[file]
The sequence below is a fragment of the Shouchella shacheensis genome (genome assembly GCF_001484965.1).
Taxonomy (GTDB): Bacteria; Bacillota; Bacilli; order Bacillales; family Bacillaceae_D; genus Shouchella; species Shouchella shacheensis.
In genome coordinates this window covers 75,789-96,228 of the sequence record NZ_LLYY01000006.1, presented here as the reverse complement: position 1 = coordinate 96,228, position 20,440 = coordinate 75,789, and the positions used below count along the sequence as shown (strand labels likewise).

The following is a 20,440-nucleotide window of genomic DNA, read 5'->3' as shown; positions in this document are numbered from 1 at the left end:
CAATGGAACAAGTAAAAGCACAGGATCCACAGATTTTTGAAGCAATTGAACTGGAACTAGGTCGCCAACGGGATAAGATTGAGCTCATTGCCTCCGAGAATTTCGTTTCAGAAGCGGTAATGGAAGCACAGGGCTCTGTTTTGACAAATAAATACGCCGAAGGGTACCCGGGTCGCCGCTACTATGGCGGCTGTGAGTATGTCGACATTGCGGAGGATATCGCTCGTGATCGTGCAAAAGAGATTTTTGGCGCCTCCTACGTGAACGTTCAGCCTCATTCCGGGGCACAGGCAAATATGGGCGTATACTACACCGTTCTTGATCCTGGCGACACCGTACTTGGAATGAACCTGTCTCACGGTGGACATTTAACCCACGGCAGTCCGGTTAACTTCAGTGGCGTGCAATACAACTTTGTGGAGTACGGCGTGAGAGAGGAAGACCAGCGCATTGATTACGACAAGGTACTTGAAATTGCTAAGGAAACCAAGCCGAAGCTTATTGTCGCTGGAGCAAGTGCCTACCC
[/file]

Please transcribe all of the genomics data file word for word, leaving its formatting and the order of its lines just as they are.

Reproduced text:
The sequence below is a fragment of the Shouchella shacheensis genome (genome assembly GCF_001484965.1).
Taxonomy (GTDB): Bacteria; Bacillota; Bacilli; order Bacillales; family Bacillaceae_D; genus Shouchella; species Shouchella shacheensis.
In genome coordinates this window covers 75,789-96,228 of the sequence record NZ_LLYY01000006.1, presented here as the reverse complement: position 1 = coordinate 96,228, position 20,440 = coordinate 75,789, and the positions used below count along the sequence as shown (strand labels likewise).

The following is a 20,440-nucleotide window of genomic DNA, read 5'->3' as shown; positions in this document are numbered from 1 at the left end:
CAATGGAACAAGTAAAAGCACAGGATCCACAGATTTTTGAAGCAATTGAACTGGAACTAGGTCGCCAACGGGATAAGATTGAGCTCATTGCCTCCGAGAATTTCGTTTCAGAAGCGGTAATGGAAGCACAGGGCTCTGTTTTGACAAATAAATACGCCGAAGGGTACCCGGGTCGCCGCTACTATGGCGGCTGTGAGTATGTCGACATTGCGGAGGATATCGCTCGTGATCGTGCAAAAGAGATTTTTGGCGCCTCCTACGTGAACGTTCAGCCTCATTCCGGGGCACAGGCAAATATGGGCGTATACTACACCGTTCTTGATCCTGGCGACACCGTACTTGGAATGAACCTGTCTCACGGTGGACATTTAACCCACGGCAGTCCGGTTAACTTCAGTGGCGTGCAATACAACTTTGTGGAGTACGGCGTGAGAGAGGAAGACCAGCGCATTGATTACGACAAGGTACTTGAAATTGCTAAGGAAACCAAGCCGAAGCTTATTGTCGCTGGAGCAAGTGCCTACCC